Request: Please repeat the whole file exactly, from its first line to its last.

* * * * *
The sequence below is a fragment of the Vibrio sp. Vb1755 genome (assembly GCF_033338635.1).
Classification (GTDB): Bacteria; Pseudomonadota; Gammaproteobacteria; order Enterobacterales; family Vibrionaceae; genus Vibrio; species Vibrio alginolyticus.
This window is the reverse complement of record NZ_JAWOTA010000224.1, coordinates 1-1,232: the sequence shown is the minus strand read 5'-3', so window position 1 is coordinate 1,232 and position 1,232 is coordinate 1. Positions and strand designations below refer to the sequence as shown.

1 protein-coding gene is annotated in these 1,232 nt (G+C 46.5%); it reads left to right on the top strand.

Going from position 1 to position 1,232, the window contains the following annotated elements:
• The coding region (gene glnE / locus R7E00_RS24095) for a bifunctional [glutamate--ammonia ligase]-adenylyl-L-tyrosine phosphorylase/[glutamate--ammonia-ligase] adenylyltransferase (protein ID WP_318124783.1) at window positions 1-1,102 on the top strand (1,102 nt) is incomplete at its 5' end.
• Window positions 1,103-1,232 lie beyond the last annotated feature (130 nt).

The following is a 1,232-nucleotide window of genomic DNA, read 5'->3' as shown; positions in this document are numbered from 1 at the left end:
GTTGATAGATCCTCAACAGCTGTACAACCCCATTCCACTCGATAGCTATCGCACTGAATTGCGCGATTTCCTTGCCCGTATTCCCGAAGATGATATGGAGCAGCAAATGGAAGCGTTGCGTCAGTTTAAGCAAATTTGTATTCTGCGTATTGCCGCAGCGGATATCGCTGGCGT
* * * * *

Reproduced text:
The sequence below is a fragment of the Vibrio sp. Vb1755 genome (assembly GCF_033338635.1).
Classification (GTDB): Bacteria; Pseudomonadota; Gammaproteobacteria; order Enterobacterales; family Vibrionaceae; genus Vibrio; species Vibrio alginolyticus.
This window is the reverse complement of record NZ_JAWOTA010000224.1, coordinates 1-1,232: the sequence shown is the minus strand read 5'-3', so window position 1 is coordinate 1,232 and position 1,232 is coordinate 1. Positions and strand designations below refer to the sequence as shown.

1 protein-coding gene is annotated in these 1,232 nt (G+C 46.5%); it reads left to right on the top strand.

Going from position 1 to position 1,232, the window contains the following annotated elements:
• The coding region (gene glnE / locus R7E00_RS24095) for a bifunctional [glutamate--ammonia ligase]-adenylyl-L-tyrosine phosphorylase/[glutamate--ammonia-ligase] adenylyltransferase (protein ID WP_318124783.1) at window positions 1-1,102 on the top strand (1,102 nt) is incomplete at its 5' end.
• Window positions 1,103-1,232 lie beyond the last annotated feature (130 nt).

The following is a 1,232-nucleotide window of genomic DNA, read 5'->3' as shown; positions in this document are numbered from 1 at the left end:
GTTGATAGATCCTCAACAGCTGTACAACCCCATTCCACTCGATAGCTATCGCACTGAATTGCGCGATTTCCTTGCCCGTATTCCCGAAGATGATATGGAGCAGCAAATGGAAGCGTTGCGTCAGTTTAAGCAAATTTGTATTCTGCGTATTGCCGCAGCGGATATCGCTGGCGT